The Sheldrick Wildlife Trust (SWT), in conjunction with the Kenya Wildlife Service (KWS) operate six Mobile Veterinary Units. Within the quarter, the Units attended to a total of 195 wildlife cases involving 265 animals.
There were 68 elephant, 16 predator, 19 rhino, 56 plains game, 18 giraffes, 12 buffalo cases as well as 3 security dogs cases and relocation of 5 ostriches and treatment of another. During the same relocation operation in February, 6 wildebeest were also moved from the same area due to over population.
Out of the poaching cases, there were 51 snaring cases, 20 spear, 10 arrow and 2 bullet wounds. The majority of the snare cases were plains game with 27 zebra, 3 buffalo, 2 waterbuck, 1 impala and 1 wildebeest treated for snare related injuries as well as 12 giraffe and 3 elephants. Only 1 giraffe died from the injuries and 4 zebras given a guarded prognosis; the rest were treated successfully. Of the 32 other poaching cases, there were only 3 deaths; a post-mortem of a giraffe which revealed an arrow wound, another giraffe which died from spear injuries before the vet arrived and an elephant which was euthanised due to a severe spear injury. Five elephants were also given a guarded prognosis: 2 for bullet wounds and 3 for spear injuries.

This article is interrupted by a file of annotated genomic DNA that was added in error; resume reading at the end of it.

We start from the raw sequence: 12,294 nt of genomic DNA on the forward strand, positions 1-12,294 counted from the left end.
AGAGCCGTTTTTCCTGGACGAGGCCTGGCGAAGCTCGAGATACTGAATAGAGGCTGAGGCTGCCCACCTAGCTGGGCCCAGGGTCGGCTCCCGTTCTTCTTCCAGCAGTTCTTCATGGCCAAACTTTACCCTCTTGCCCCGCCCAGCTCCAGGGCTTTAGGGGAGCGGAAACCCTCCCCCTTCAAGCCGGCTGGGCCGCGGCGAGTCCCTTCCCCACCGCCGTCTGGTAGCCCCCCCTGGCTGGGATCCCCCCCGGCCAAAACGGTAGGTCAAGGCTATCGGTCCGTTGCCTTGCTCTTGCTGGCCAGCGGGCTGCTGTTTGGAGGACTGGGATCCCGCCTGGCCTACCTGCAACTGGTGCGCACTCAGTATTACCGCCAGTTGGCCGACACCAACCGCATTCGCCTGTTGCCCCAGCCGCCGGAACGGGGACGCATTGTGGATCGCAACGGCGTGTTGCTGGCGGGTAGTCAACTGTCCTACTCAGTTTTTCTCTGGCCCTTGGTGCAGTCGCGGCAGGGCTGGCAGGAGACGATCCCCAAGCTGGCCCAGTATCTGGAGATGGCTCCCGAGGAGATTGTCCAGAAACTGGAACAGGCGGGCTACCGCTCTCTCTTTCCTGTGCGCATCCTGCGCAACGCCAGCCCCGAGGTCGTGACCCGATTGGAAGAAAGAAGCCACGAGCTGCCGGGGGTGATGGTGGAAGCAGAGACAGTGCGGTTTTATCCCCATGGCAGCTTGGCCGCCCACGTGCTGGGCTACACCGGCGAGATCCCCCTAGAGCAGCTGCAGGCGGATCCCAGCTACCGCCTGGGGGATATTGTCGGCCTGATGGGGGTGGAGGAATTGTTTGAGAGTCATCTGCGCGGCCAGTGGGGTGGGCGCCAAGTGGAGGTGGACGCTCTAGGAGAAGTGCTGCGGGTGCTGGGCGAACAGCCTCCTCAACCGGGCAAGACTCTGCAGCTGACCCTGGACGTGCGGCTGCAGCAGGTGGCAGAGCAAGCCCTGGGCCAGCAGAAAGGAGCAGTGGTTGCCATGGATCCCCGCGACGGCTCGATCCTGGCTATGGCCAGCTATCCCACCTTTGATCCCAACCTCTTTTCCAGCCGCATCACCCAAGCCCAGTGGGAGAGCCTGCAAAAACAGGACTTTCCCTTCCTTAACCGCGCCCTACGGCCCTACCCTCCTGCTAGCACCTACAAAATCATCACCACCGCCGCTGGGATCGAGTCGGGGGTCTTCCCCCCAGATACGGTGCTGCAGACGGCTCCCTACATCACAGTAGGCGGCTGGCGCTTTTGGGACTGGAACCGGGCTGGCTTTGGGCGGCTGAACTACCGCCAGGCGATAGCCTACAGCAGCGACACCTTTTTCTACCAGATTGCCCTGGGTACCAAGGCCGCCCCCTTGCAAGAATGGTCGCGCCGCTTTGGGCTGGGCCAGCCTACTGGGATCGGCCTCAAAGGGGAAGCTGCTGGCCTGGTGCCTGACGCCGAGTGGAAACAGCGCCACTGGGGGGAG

There has been an increase in human-wildlife conflict cases during this quarter involving a various species including 2 elephants and 3 colobus monkeys which were electrocuted due to faulty wiring, 1 elephant was treated for a bullet wound and 9 for spear wounds due to conflict with the communities, 3 lions were speared and 2 relocated due to proximity to people and/or livestock predation. A total of 29 animals (oryx, buffalo, 7 elephants, 13 giraffe, 5 waterbucks 2 zebra) were relocated to alleviate potential human-wildlife conflict.
Of the cases there was a 73% success rate and only 6% death rate due to poaching or human-wildlife conflict.